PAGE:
George Barna, author of the new trends book Futurecast, has just released the first in a series of assessments of how America’s faith has shifted in the past 20 years on 14 religious variables. In the series of briefs, Barna explores not only the aggregate national patterns, but also digs into how matters have changed according to gender, ethnicity, region, generation, and religious segments.
- Read Part 1: General Trends
- Read Part 2: Generational Trends
- Read Part 3: Gender Differences
- Read Part 4: Racial/Ethnic Differences
- Read Part 5: Regional Faith
- Read Part 6: By Faith “Tribes”
Bible reading undertaken during the course of a typical week, other than passages read while attending church events, has declined by five percentage points. Currently an estimated 40% of adults read the Bible during a typical week.
An examination of six religious behaviors tracked over the past 20 years among American adults shows that five of the six experienced statistically significant changes during that time frame.
- Church volunteerism has dropped by eight percentage points since 1991. Presently, slightly less than one out of every five adults (19%) donates some of their time in a typical week to serving at a church.
- Adult Sunday school attendance has also diminished by eight percentage points over the past two decades. On any given Sunday, about 15% of adults can be expected to show up in a Sunday school class.
- The most carefully watched church-related statistic is adult attendance. Since 1991, attendance has receded by nine percentage points, dropping from 49% in 1991 to 40% in 2011.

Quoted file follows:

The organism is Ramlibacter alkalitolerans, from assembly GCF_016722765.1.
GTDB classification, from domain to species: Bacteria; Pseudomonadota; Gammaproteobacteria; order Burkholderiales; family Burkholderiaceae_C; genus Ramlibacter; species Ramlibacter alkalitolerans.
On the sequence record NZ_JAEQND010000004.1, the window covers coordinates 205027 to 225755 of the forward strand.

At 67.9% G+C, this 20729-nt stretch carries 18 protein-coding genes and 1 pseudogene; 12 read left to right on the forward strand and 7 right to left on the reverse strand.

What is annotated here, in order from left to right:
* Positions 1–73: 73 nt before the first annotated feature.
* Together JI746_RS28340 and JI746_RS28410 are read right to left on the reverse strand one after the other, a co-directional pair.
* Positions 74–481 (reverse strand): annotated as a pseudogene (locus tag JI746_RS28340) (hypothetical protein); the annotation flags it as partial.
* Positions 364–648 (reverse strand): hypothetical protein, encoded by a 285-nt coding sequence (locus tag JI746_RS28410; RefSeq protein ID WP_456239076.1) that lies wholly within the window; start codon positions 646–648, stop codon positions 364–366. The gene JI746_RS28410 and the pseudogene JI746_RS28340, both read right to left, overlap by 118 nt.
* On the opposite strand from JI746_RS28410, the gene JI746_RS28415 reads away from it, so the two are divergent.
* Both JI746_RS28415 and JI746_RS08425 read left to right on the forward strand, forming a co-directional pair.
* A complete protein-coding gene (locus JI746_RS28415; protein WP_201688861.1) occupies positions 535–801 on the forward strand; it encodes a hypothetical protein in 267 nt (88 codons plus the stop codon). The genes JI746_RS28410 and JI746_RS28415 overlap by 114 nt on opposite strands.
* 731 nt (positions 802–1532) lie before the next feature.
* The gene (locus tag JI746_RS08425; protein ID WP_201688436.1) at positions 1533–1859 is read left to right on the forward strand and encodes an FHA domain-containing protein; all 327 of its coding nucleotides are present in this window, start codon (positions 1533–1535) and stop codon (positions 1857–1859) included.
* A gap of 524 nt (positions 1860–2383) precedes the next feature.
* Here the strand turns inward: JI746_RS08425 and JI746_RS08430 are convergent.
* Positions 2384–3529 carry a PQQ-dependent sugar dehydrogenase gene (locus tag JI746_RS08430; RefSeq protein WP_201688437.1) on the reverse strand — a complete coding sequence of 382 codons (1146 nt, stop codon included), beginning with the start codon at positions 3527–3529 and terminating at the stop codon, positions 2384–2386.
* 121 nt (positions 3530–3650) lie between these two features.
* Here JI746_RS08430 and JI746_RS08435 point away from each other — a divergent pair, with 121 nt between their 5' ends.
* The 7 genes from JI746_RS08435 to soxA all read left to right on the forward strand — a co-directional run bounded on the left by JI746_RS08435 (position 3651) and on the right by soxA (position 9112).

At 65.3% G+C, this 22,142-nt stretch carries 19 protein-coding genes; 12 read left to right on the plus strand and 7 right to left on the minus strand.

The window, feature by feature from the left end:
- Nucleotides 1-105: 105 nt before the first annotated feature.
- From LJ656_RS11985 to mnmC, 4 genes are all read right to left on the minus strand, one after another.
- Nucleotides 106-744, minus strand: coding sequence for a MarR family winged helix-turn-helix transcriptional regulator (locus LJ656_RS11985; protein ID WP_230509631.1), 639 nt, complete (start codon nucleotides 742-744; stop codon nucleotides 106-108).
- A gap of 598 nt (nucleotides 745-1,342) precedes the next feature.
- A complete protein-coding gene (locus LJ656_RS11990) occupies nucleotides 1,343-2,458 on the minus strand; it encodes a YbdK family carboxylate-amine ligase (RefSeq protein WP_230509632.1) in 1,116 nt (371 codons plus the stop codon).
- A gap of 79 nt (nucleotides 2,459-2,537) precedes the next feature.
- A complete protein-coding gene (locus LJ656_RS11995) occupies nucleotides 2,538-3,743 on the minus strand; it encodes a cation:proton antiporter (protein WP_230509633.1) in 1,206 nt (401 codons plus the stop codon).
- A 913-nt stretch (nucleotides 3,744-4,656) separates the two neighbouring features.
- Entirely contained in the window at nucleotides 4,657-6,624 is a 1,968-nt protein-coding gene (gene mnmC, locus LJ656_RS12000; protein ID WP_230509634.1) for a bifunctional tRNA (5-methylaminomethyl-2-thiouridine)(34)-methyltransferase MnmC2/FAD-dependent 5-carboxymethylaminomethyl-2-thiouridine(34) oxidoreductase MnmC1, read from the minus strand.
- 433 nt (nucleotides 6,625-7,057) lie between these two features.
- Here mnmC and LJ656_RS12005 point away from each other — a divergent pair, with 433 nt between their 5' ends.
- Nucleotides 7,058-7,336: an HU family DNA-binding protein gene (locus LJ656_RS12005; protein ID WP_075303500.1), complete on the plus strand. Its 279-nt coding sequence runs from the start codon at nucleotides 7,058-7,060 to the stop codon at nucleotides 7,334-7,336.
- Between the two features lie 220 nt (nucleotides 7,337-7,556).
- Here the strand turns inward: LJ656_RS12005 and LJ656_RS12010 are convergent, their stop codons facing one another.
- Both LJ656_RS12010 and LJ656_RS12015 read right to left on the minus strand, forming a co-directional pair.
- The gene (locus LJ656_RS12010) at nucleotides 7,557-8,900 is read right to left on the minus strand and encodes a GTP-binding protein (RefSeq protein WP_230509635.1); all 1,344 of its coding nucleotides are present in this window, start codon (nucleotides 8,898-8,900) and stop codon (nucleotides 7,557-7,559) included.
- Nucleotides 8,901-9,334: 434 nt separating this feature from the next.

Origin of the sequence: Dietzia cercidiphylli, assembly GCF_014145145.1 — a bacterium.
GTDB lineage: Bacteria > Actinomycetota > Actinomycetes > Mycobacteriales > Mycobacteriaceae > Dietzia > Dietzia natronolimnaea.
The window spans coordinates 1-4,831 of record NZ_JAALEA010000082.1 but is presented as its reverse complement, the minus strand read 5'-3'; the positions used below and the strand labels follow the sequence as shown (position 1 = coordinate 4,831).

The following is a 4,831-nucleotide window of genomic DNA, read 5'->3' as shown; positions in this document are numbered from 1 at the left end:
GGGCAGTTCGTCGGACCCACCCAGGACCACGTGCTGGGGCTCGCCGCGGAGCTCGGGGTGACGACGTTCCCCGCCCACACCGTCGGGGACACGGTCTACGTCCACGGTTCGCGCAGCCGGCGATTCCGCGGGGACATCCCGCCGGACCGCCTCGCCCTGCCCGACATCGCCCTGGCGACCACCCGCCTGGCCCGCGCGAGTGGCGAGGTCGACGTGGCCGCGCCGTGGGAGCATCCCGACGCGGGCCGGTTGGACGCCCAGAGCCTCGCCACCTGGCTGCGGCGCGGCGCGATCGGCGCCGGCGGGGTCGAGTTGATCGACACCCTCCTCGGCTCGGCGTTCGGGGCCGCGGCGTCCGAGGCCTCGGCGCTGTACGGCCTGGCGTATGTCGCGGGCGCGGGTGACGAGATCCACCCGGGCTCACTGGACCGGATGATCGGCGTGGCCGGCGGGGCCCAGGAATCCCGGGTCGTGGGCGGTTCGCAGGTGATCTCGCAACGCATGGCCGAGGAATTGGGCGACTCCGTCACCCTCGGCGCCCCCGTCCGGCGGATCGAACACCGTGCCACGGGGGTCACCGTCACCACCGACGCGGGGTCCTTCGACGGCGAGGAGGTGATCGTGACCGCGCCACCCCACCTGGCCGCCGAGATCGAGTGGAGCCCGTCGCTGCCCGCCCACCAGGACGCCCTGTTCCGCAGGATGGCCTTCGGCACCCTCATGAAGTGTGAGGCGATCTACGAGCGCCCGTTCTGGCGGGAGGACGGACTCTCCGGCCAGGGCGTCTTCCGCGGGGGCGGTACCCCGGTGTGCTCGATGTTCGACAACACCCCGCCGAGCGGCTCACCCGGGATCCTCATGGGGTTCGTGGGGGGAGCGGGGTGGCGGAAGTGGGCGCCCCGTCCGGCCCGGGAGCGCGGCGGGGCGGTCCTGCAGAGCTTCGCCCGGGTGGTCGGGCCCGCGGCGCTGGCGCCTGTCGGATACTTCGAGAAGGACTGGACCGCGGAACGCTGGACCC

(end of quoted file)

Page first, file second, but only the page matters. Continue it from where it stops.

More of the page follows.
- The most prolific change in religious behavior among those measured has been the increase in the percentage of adults categorized as unchurched. The Barna Group definition includes all adults who have not attended any religious events at a church, other than special ceremonies such as a wedding or funeral, during the prior six month period. In 1991, just one-quarter of adults (24%) were unchurched. That figure has ballooned by more than 50%, to 37% today.
The only behavior that did not experience any real change was the percentage of adults who attend a church of 600 or more people.
The Barna summary included eight beliefs that have been tracked since 1991. Among those just three experienced statistically significant change.
- The percentage of adults who can be classified as born again Christians, based on their belief that they will experience eternal salvation based on their commitment to Jesus Christ, personal confession of sins, and acceptance of Christ as their savior, has risen by five percentage points. In 1991, the national estimate was 35% of adults met those criteria. Currently, 40% of adults can be classified as born again.
- When asked to choose one of several descriptions of God, the proportion who believe that God is “the all-knowing, all-powerful and perfect Creator of the universe who still rules the world today” currently stands at two-thirds of the public (67%). That represents a seven point drop from the 1991 level.